Postgame Report: Magic vs. Kings

Josh Cohen
Digital News Manager

SACRAMENTO – Far more familiar with Orlando Magic midseason meltdowns than he’d like to be, guard Evan Fournier sounded like a worried weatherman while describing his team’s perilous plight.

``We’re right in the middle of a storm and it’s kind of crazy right now,’’ Fournier said.
The problem with Fournier’s assessment, however, was that he uttered it on Sunday afternoon – some 28 hours prior to Orlando playing in Sacramento on Monday night against the much-improved Kings.

The thunderheads, threatening clouds and swirling winds grew even more ominous for the Magic on Monday night when their defensive struggles matched their woeful shooting and Sacramento’s athletic and energetic roster overwhelmed them in a 111-95 loss at Golden 1 Center.

Orlando (17-23) lost for a third straight time and a fourth time in five games on the franchise’s longest road trip of the season. The Magic’s team plane landed in Sacramento on Sunday night in near-tornadic conditions with 40-mile-per-hour winds and horizontal rains. As it turned out, that was just a preview of the storm that would hit them on Monday by the Kings (20-20). Afterward, Fournier – a veteran of four non-playoff seasons in Orlando previously – sounded another alarm of concern.

``Things aren’t going to get any easier, so we either fight through it or we let this thing hit us even harder and our season will be over,’’ said Fournier, imploring his teammates to show more grit in the face of adversity. ``We have two options right now.’’

The Magic stayed close for the first 10 minutes on Monday before their already sputtering offense hit another rough patch, allowing Sacramento to break the game open. The Kings used a 20-3 run over a six-minute stretch spanning the first and second quarters to grab control and never look back. The Kings shot 46.4 percent from the floor and scored 27 points off 16 Orlando turnovers to break a four-game losing streak.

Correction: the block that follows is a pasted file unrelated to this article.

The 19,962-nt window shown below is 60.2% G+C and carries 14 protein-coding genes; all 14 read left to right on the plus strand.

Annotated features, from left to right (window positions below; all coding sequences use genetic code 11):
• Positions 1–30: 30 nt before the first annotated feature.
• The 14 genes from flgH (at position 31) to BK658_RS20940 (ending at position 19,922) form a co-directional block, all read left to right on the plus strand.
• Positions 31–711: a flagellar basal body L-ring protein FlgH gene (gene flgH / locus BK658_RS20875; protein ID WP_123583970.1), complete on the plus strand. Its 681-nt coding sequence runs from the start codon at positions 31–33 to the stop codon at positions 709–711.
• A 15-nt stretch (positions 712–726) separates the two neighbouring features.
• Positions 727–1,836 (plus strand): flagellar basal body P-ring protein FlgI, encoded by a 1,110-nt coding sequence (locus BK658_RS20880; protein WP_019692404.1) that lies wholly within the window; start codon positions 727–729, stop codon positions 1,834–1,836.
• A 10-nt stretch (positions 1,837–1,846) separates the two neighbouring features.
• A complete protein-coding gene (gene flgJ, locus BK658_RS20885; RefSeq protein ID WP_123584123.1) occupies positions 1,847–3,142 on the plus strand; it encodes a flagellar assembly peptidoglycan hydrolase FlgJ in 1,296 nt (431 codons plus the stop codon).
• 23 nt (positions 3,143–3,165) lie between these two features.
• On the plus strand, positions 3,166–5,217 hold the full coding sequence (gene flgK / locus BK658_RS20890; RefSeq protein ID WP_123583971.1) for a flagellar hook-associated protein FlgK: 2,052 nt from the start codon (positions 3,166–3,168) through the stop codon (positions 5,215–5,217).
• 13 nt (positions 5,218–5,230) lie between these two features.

After another disheartening loss, center Nikola Vucevic – Orlando’s longest-tenured player – spoke of both the disappointment of his team’s poor stretch and the need to stay positive.

``We talked about these things (defending the paint and taking care of the ball) and we didn’t defend the way that we needed to. We talked about turnovers and we turned the ball over and they got anything that they wanted in the paint,’’ said a frustrated Vucevic, who had 18 points, 13 rebounds and three assists. ``We just weren’t playing the way we talked about.

``That’s frustrating when we’re in the position that we’re in – we had lost two in a row, and now a third one and we’re five games under .500,’’ Vucevic added. ``We should be better and do better. It’s a tough situation for us right now and all of us are disappointed with how we’re playing, but we have to keep working. Things can turn around quickly in this league. Three games ago, everything was great after we beat Toronto and Detroit and now it doesn’t feel as good. But that’s the way it is in this league. You have to be mentally strong and find it within yourself to get out of this hole.’’

Orlando shot just 36.8 percent from the floor and made only 13 of 37 3-point shots. Even more troubling, the Magic were sloppy with the ball and their miscues jump-started speedy Kings’ point guard De’Aaron Fox (20 points and four dunks). Sacramento held a 24-12 edge in fast-break points for the game.

Orlando coach Steve Clifford warned his team of that very threat prior to tipoff. Still, Orlando turned the ball over six times in the first quarter, four times in the second and another four times in the 12 minutes just after halftime. Clifford said he might have to shuffle the Magic’s rotations once again in an attempt to get more shooting on the floor – one possible remedy to the turnover woes.

``We turned the ball over a lot and we just struggled to score,’’ Clifford said. ``I just have to find a way where we have enough shooting on the floor to create spacing. It’s a problem and there’s just not a lot of room out there with some of the lineups out there for anybody to have a place to go. That just makes it hard.’’

Fournier chipped in 15 points and four 3-pointers, but he and Vucevic didn’t have nearly enough help. Aaron Gordon, who was playing close to his San Jose home for a seventh time in his career, scored 10 points on three-of-13 shooting.